IL33/ST2 Axis Participates in the TH2-Mediated Inflammatory Response and Exacerbates Tissue Remodeling
Acute wounds initiate an early inflammatory response, directing the subsequent phases of healing (73). However, the triggers of inflammation and wound repair upon injury are still unclear (73). IL-33 has been found to participate in the early inflammatory process as other members of the IL-1 family do (73). More specifically, increased mRNA and protein expression after scratching in vivo have been demonstrated; suggesting a role for IL-33 in wound healing (74). Furthermore, ST2 receptor signaling improves wound closure by promoting the transition of macrophages from an inflammatory to a non-inflammatory state during healing, supporting epidermal closure, angiogenesis, and reduced scarring (73). During wound healing extracellular mIL-33 interacts with the ST2L receptor and the complex of IL-33/ST2L activates myeloid differentiation primary response 88 (MyD88) intracellular cascades that drive production of type 2 cytokines (such as IL-13) from polarized Th2 cells (73). Besides, it has been suggested that proteolytically uncleaved, flIL-33, which remains predominantly intracellular and intranuclear, promotes inflammation in an ST2-independent fashion through regulation of gene expression (75).
The key role of the IL-33/ST2 axis in tissue remodeling is better understood considering the crucial role of immune responses during tissue regeneration. Of note, increased production of epithelial IL-33 could lead to accumulation of innate type 2 cells during the alveolar period of lung development; that is when the lung is maximally remodeled (76). IL-33 promotes ILC2s function that enhance tissue healing, remodeling, and homeostasis in the post-partum period. More convincingly, studies in adult murine models showed that IL-33 activates lung ILC2s and renders them resistant to interferon-γ (IFN-γ)-mediated suppression of IL-5 and IL-13 production (22). Th2 cytokines such as IL-13 are crucial mediators of inflammation and remodeling (22). In addition, IL-33 activates alternatively activated M2 macrophages that control tissue remodeling during lung postnatal branching morphogenesis (77).
In other words, type 2 immunity influences lung development and/or remodeling while the spontaneous activation of type 2 cells in the embryonic period have been found to require extracellular IL-33 and ST2 signaling (76, 78). Meanwhile, IL-33 contributes to the development of type 2 immune environment in lungs at a young age as it lowers the threshold for innate immune responses to allergens (76).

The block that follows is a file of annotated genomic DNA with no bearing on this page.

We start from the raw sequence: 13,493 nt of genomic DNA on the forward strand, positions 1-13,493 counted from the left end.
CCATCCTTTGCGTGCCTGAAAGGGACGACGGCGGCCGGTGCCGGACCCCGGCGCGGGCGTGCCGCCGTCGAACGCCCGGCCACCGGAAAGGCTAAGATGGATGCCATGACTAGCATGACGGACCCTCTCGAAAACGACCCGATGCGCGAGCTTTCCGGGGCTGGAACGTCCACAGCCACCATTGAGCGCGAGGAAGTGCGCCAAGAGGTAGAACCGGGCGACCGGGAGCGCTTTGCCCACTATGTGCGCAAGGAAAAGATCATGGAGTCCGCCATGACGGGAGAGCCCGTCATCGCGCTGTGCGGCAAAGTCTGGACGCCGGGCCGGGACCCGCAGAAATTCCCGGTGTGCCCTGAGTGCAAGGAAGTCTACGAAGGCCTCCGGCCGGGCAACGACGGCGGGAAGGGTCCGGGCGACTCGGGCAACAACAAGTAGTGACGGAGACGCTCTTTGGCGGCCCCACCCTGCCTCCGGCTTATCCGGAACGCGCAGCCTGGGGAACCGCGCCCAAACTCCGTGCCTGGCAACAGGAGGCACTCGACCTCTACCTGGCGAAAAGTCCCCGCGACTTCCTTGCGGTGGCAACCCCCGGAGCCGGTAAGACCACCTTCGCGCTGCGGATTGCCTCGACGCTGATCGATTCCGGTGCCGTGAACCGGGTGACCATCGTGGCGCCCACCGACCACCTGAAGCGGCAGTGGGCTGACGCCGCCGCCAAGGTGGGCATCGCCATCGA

IL-33/ST2 Axis in Pulmonary Fibrosis
Pulmonary fibrosis is a non-neoplastic pulmonary disease that is primarily caused by an uncontrolled wound-healing response. Idiopathic pulmonary fibrosis (IPF) is a highly lethal pathological entity of unknown etiology that is characterized by inflammation, fibroblast accumulation, and excessive collagen deposition. Importantly, IL-33 mRNA and protein levels have been found significantly increased in the bronchoalveolar lavage (BAL) fluids of patients with IPF (17) and systemic sclerosis (SSc)-related fibrosis as compared to healthy controls (19). Furthermore, the expression of IL-33 mRNA was also enhanced in IPF lung tissue (23).
IL-33 is also elevated in the bleomycin (BLM)-induced murine model of lung injury and fibrosis (20, 21, 23). The lungs of BLM-treated mice showed a substantial accumulation of IL-33-positive cells (20, 21, 23). Specifically, it has been documented that IL-33 and BLM result in synergistic effects on pulmonary fibrosis in vivo (6). In detail, mIL-33 production is induced in macrophages by BLM (6, 20, 21, 23). Subsequently, IL-33 enhances the polarization of macrophages toward an M2 phenotype (6, 79, 80). It is well established that the pro-fibrogenic activity of IL-33 is mainly attributed to its involvement in M2 macrophage polarization, as macrophages with alternative activation, rather than classical activation, serve to accelerate pulmonary fibrosis (6, 79, 80). A clear link between biologic splice variants of IL-33 (mIL-33) and a Th2 innate immune response has been demonstrated (80). Mature forms of IL-33 have been reported to drive production of extremely high levels of Th2 cytokines such as IL-13 (80). Furthermore, M2 macrophages are polarized by IL-13, and they further promote a Th2 reaction through the IL-13 and the transforming growth factor β (TGF-β) production, vice versa (20–23).